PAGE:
Tourism Concern said the adoption of a human rights approach would align the tourism industry with wider international business consensus. It will present its briefingm Why the tourism industry needs to take a human rights approach: The business case, at WTM at 11am in North Gallery Room 8.

By Linsey McNeill,


Attended one of the British Institute of Human Rights 'On Tour' events this week in Mold (missed the Oxford event). Absolutely brilliant day; lively debate and really engaging. Met a huge variety of people who were all keenly interested in learning more about using human rights in their work.

The BIHR tour is a really great way of raising awareness and educating people about the importance of the Human Rights Act. Human rights are important not only in an international context but in a domestic context too! Wrote a comment to this effect on the Mold 'flag' which is to be sent to Downing Street (I believe); perhaps it, along with the many other comments, will be read by someone in government...

Tuesday, 1 November 2011

'Domestic abuse is your business'

More news from the Equality and Human Rights Commission (ECHR):

'Domestic abuse is your business'
 A recent conference (held in North Wales) encouraged employers to recognise the impact of domestic abuse on the workplace and to put into place effective domestic abuse policies.
ECHR ‘Who Do you See? Living together in Wales’ research found that 19% of the Welsh population believe that domestic abuse is best handled as a private matter. However, domestic abuse is not a private matter –domestic abuse is your business.

Why is action needed in the workplace?Domestic abuse currently costs UK businesses over £2.7 billion a year.
In the UK, in any one year, more than 20% of employed women take time off work because of domestic violence, and 2% lose their jobs as a direct result of the abuse.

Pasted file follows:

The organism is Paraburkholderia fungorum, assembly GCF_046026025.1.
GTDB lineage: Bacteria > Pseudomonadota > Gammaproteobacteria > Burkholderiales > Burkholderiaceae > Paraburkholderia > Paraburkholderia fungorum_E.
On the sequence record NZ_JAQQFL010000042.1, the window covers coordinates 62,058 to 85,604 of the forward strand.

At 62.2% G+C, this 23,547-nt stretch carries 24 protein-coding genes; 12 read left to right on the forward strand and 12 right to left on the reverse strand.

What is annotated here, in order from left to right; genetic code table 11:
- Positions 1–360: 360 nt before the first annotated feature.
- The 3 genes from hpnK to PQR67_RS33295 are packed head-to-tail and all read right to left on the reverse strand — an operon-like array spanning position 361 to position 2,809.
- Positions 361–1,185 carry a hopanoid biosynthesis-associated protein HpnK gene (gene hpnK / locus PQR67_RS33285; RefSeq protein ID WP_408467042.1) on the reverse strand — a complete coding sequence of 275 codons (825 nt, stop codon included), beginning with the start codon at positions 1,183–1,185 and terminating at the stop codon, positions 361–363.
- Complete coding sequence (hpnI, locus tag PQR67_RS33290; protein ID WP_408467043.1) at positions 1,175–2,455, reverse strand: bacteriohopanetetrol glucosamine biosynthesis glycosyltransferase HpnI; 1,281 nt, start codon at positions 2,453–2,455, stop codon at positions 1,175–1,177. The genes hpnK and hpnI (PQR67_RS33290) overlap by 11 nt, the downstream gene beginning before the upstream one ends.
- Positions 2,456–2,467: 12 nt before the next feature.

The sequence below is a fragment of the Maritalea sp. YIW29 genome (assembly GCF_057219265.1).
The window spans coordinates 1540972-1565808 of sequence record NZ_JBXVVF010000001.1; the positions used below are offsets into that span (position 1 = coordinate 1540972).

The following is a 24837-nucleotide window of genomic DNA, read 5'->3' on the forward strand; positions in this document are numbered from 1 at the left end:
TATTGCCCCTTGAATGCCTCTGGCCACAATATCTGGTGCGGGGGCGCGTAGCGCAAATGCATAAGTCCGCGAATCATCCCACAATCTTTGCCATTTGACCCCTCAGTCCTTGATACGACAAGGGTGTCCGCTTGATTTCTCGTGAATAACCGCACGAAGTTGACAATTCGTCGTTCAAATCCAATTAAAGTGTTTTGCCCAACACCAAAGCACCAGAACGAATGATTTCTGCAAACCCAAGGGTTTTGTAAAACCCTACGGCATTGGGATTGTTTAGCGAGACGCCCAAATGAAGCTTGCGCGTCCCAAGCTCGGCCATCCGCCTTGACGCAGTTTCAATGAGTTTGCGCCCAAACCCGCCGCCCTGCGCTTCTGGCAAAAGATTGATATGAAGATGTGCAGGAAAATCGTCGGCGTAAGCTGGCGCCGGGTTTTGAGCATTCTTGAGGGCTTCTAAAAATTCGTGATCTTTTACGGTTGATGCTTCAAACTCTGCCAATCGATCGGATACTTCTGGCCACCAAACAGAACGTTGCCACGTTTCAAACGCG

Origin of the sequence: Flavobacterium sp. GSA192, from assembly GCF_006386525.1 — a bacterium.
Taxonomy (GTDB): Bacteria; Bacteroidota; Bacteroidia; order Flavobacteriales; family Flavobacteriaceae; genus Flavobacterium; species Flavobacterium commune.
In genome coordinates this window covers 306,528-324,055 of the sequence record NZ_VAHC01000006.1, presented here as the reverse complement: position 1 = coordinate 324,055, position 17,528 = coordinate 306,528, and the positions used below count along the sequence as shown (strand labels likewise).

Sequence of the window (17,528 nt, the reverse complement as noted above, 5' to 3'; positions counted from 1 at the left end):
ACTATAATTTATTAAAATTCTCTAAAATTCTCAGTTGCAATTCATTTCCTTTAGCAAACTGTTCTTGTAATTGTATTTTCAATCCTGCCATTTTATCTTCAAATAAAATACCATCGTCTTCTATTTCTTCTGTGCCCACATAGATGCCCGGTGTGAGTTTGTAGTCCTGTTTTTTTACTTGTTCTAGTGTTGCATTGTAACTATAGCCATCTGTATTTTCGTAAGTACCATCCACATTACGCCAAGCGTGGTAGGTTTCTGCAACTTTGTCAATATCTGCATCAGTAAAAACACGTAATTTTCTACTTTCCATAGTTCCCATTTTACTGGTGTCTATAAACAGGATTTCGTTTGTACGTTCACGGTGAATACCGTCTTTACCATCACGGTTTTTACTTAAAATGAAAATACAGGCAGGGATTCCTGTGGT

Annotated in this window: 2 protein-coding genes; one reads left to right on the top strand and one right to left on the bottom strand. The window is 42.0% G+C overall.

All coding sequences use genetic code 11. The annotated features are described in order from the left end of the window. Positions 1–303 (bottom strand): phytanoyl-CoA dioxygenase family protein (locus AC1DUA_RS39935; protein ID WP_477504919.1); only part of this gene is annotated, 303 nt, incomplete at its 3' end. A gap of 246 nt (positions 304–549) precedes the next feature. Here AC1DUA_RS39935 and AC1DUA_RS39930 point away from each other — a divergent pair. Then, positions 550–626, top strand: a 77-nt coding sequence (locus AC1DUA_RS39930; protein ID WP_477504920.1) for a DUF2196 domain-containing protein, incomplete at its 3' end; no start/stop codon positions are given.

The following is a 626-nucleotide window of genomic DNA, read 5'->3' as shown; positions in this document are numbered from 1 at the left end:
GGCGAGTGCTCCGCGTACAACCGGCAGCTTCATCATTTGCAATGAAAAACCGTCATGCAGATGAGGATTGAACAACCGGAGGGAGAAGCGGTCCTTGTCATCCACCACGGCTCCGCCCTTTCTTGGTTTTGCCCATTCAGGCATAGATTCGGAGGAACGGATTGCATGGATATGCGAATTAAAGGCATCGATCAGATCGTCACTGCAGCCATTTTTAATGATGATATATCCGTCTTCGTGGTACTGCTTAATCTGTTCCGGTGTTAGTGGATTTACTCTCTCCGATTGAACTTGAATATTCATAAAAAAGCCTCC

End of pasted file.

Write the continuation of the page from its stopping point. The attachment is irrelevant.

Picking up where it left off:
75% of women that experience domestic abuse are targeted at work – from harassing phone calls and abusive partners arriving at the office unannounced, to physical assaults.

What can employers do?ECHR are encouraging employers to take action so that skilled and experienced staff are able to retain their jobs and feel safe and supported in the workplace.

Lots of infor is available at

UK Companies and Human Rights Abroad

From Amnesty International:

We are lobbying for amendments to the Legal Aid, Sentencing and Punishment of Offenders Bill.

Our researchers have documented serious human rights infringements by UK companies overseas. This Bill proposed by the UK government would make it almost impossible for victims of these abuses to seek justice in UK courts.

Last year thousands of victims of illegal waste dumping in Ivory Coast successfully claimed compensation from British oil company Trafigura. Under the proposed legislation, such cases would be a thing of the past.

To deny these victims justice is to fuel a cycle of impunity. We want to bring about an amendment to the proposed Bill to ensure that where corporate abuses occur overseas, those affected can access justice in the UK.